Isabella Batkovic reminds us to spare a thought for the retail workers this festive season.
The 1st of December marks the beginning of the festive season, signalling to many that the time to flock to shopping centres is nigh. For retailers however, the Christmas period signifies something much more sinister. When night falls and the extended trading period begins, the townspeople ‘transform’. Once the Westfield carols begin to play and the clock strikes ‘Christmas discount’, the others* begin to converge…
*Legends call them The Impatients. In Latin, they are referred to as Patrons Unsatisfyo. Today, many would know them simply as THE CUSTOMER.
When the thirst for bargains and competitively low prices take hold, nothing will stop these nagging, noncompliant, irrational customers from getting what they want, especially not defenceless little retailers who are equipped with only one active register and a failing EFTPOS system.
For retail workers such as myself, staying alive during this time of frenzied Christmas purchases is one thing, but staying sane is a whole different box of bonbons. (Ever heard the story of poor little Johnny McGee? Let’s just say he used to work at Coles, but after one too many shoulder taps and pricing questions, you can now find him safely locked up in a psych ward, dazed and confused, but constantly repeating the phrase “the customer is always right”…)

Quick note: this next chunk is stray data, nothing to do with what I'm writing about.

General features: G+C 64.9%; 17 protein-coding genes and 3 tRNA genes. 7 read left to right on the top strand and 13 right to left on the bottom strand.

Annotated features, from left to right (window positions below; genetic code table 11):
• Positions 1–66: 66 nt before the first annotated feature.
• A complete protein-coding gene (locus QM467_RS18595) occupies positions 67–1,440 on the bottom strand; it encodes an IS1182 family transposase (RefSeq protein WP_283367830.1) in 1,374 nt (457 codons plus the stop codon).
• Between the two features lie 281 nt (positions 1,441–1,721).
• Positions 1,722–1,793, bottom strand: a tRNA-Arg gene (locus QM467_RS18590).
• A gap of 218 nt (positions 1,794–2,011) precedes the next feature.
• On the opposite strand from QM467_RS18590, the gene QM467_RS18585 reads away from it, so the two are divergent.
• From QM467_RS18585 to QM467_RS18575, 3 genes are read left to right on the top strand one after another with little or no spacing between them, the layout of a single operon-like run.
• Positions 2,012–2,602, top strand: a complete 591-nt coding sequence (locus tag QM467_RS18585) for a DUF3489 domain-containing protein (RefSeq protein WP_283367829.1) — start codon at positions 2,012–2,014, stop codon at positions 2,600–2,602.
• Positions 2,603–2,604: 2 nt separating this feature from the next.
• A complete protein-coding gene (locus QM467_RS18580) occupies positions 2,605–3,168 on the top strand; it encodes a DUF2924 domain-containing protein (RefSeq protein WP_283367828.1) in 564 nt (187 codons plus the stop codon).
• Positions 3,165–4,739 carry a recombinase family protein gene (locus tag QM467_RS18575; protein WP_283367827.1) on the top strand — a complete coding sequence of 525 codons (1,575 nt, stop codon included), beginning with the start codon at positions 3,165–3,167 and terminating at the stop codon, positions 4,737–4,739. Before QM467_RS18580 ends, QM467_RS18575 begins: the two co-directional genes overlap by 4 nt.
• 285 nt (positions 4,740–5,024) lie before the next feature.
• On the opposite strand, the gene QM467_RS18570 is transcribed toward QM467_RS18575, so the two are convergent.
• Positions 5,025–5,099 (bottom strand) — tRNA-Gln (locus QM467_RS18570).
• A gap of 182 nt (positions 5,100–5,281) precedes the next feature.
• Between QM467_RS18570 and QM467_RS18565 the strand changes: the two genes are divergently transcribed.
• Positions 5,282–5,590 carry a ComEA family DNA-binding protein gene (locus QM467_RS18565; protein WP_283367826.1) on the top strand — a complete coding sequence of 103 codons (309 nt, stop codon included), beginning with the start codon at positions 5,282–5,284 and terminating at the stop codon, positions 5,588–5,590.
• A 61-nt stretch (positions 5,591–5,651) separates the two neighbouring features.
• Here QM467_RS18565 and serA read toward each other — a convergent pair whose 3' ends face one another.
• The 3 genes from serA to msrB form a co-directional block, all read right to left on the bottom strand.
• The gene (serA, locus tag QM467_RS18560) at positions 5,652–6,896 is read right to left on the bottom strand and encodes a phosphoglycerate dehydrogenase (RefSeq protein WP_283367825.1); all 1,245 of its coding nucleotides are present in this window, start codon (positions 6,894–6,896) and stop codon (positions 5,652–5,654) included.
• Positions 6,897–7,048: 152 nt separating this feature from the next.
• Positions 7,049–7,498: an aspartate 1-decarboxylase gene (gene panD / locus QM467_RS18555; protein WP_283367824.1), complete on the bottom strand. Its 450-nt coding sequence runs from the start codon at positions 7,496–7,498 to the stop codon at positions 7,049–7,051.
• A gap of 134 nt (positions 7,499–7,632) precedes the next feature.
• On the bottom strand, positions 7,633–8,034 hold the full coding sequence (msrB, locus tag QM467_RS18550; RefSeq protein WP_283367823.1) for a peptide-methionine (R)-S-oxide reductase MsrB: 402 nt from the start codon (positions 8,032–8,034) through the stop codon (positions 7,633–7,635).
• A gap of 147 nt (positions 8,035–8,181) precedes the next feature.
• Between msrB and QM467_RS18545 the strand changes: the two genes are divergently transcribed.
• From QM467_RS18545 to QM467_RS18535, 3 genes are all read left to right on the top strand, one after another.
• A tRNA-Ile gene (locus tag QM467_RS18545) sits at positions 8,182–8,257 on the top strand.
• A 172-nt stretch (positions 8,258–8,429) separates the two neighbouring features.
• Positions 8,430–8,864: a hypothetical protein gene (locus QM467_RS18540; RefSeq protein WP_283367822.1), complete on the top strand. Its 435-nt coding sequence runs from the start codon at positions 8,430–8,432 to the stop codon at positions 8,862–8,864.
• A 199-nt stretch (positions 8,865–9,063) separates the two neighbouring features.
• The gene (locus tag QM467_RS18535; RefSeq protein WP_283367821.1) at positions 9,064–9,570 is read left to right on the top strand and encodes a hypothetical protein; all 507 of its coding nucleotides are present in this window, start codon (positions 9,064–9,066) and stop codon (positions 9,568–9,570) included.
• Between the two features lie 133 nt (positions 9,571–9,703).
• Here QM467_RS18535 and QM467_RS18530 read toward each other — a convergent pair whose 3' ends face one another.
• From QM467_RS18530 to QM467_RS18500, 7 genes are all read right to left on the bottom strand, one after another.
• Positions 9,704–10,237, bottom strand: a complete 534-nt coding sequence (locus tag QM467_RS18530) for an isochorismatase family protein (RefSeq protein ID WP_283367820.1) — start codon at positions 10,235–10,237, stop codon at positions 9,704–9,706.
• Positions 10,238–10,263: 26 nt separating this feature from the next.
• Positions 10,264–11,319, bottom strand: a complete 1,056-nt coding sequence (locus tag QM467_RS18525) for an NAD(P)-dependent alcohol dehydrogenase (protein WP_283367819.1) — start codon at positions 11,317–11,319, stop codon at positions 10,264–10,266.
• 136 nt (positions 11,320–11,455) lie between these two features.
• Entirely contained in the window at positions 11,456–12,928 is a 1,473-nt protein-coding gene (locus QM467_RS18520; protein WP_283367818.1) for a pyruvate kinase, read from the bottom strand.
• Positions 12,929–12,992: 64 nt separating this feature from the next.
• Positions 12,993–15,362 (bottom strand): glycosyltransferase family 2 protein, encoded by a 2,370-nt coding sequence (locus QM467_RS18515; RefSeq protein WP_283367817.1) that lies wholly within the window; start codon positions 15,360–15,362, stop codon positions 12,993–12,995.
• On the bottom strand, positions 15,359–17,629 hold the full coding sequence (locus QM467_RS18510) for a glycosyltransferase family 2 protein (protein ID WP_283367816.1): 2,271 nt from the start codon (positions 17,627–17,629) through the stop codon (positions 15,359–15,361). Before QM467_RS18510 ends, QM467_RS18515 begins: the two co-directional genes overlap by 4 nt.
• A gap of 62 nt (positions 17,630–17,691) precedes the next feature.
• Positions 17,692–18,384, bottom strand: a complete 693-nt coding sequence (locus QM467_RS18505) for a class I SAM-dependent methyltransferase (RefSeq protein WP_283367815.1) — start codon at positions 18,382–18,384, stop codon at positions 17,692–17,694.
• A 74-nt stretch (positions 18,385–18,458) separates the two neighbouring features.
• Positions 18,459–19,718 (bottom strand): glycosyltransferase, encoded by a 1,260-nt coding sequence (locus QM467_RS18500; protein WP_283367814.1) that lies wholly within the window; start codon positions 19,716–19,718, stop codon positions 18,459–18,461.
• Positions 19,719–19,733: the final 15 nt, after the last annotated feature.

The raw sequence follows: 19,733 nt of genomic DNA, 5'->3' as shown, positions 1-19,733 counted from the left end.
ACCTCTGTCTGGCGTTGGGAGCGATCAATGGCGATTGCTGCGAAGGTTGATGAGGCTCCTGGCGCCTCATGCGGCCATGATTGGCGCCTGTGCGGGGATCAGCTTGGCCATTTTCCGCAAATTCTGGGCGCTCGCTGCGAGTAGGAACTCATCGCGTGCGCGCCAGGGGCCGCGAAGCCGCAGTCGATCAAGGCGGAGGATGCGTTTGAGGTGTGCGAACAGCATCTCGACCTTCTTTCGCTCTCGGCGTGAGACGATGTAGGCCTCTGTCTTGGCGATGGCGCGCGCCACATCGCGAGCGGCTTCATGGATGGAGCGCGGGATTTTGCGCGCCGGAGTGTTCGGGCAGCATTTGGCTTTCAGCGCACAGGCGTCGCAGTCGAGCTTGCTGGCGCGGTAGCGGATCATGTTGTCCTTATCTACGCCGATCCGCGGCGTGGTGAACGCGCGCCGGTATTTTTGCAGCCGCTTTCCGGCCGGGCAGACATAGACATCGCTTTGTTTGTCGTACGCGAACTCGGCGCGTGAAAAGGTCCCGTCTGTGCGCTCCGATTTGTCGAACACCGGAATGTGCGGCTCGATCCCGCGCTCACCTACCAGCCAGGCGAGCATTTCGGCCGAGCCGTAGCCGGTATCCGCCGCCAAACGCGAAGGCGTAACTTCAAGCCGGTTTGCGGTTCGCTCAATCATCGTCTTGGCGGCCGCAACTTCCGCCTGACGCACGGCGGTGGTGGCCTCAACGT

Phrases and actions that bring sales assistants one step closer to voluntarily admitting themselves into an insane asylum:
- “When you say ‘out of stock’ does that mean there is more out the back?”
- Shoppers who deliberately place unwanted items in the wrong area. (CHOCOLATE BARS AND 12 PKS OF TOILET PAPER ARE NOT SHELF BUDDIES.)
- “Is the red sticker price the actual cost or is it discounted off that again?”
- “I would like to speak to the manager.” (A line poor Johnny McGee heard 30 times too many.)
- Customers who argue about the refund policy because “it’s Christmas” (thanks, we didn’t know).
- “I don’t have a receipt but I know I bought it sometime in 1987. Can I have a refund?”
- Shoppers asking for a store to hold two shipping containers worth of items so they can “think about them”.
In such an atmosphere, doth thou not expect our hearts to be blackened and our eyes sullen with despair? Can you understand the physical and emotional turmoil each retailer must undergo during the so-called “silly season”? (As I write this sentence, 5,000 Australian sales assistants die a little more inside as complaints are made against them for a lack of “merry service”.)
As the 25th of December nears, and any chance of shop assistants feeling joy again disappears, retailers can take solace in the fact that only five fellow employees were lost to emotional malnourishment (so far) this season, and there are 11 long months until the festive retail apocalypse dawns once more.
Image: Hans van Reenen